man was gone; and we were on our way home at a smart trot.
"Why, what's the matter with you, Joe? you look angry all over," said John, as the boy flung himself from the saddle.
"I am angry all over, I can tell you," said the boy, and then in hurried excited words he told all that had happened. Joe was usually such a quiet gentle little fellow, that it was wonderful to see him so roused.
"Right, Joe! you did right, my boy, whether the fellow gets a summons or not. Many folks would have ridden by and said 'twas not their business to interfere. Now I say, that with cruelty and oppression, it is everybody's business to interfere when they see it; you did right, my boy."
Joe was quite calm by this time, and proud that John approved of him, and he cleaned out my feet, and rubbed me down with a firmer hand than usual.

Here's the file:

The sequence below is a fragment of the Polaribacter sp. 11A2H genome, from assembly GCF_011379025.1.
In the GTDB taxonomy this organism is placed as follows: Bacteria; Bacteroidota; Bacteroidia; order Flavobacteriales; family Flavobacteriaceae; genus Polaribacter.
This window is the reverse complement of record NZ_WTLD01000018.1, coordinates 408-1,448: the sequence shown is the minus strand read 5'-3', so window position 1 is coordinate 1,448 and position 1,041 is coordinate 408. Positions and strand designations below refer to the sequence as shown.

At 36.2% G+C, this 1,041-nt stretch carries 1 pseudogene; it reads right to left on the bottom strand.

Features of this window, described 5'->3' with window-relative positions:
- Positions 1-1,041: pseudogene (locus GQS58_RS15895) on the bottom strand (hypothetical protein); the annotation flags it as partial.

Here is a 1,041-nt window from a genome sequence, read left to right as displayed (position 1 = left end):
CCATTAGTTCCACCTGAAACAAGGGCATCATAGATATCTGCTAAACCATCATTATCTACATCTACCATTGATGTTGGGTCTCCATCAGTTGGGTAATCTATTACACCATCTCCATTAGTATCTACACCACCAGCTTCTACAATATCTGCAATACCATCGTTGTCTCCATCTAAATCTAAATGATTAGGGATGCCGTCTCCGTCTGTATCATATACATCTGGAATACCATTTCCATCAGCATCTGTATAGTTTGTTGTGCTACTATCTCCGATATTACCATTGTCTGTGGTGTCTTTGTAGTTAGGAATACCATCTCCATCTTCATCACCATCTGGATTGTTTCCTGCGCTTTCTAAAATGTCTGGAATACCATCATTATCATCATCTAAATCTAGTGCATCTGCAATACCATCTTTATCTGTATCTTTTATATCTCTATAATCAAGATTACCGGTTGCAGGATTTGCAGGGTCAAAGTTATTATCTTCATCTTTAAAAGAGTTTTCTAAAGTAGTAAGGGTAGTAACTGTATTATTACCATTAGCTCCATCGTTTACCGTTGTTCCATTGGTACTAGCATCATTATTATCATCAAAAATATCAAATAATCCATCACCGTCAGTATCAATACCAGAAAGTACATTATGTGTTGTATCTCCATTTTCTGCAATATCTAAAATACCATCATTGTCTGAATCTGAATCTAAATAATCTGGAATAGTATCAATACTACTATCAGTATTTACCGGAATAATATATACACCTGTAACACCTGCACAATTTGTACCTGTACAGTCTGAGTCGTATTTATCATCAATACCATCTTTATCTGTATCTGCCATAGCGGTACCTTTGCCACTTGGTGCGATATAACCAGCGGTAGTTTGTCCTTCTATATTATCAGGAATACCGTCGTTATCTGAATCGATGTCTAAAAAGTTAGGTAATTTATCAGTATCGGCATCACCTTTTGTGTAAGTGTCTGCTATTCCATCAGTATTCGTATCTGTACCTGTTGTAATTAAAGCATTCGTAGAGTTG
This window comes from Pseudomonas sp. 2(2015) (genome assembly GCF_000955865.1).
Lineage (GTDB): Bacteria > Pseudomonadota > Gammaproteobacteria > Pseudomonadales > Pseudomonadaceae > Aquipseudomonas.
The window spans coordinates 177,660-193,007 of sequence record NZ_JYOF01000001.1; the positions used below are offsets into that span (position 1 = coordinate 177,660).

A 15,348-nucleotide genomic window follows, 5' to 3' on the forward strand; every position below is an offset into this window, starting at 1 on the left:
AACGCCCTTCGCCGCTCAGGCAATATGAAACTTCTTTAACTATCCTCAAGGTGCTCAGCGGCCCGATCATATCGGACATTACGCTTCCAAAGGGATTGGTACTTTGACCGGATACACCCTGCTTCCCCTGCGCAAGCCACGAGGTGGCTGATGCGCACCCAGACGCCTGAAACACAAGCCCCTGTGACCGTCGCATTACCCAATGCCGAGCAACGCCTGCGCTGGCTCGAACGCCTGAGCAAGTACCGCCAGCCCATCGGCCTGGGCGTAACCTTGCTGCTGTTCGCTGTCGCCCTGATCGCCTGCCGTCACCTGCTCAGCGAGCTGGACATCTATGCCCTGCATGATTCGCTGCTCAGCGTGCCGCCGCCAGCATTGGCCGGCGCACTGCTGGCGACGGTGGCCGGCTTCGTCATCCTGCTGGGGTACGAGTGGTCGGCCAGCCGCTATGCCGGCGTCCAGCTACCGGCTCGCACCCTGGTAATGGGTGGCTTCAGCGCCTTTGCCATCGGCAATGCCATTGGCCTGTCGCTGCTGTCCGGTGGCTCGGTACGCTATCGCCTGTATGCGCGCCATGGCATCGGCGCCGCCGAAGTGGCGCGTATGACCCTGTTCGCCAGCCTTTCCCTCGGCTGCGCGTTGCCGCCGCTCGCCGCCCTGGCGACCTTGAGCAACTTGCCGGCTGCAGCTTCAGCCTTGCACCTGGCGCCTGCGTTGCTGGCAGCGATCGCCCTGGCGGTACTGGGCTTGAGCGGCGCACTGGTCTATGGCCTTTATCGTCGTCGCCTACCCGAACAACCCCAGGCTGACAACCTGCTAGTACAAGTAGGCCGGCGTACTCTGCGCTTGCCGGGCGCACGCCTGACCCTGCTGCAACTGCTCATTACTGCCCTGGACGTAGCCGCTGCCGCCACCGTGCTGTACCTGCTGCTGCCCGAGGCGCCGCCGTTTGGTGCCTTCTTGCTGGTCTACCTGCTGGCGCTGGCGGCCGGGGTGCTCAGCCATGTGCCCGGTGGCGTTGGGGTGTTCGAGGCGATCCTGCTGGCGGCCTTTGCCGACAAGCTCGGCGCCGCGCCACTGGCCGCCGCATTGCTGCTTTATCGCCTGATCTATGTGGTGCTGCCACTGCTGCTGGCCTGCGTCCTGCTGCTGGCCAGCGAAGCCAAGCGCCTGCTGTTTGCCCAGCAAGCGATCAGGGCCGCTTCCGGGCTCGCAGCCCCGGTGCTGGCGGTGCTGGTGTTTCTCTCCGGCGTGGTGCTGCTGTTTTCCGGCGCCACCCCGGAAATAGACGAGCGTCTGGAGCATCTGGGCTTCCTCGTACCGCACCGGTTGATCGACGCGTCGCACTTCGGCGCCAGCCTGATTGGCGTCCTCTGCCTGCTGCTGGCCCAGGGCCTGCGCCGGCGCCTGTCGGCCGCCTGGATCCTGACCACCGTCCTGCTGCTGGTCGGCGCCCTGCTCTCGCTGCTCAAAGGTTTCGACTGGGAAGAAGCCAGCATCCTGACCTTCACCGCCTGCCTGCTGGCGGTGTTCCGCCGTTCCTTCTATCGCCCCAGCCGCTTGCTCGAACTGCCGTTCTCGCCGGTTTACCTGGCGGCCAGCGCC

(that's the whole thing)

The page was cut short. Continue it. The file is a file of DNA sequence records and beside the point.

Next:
They were just going home to dinner when the footman came down to the stable to say, that, Joe was wanted directly in master's private room; there was a man brought up for ill-using horses, and Joe's evidence was wanted. The boy flushed up to his forehead, and his eyes sparkled. "They shall have it," said he.
"Put yourself a bit straight," said John. Joe gave a pull at his necktie and a twitch at his jacket, and was off in a moment. Our master being one of the county magistrates, cases were often brought to him to settle, or say what should be done. In the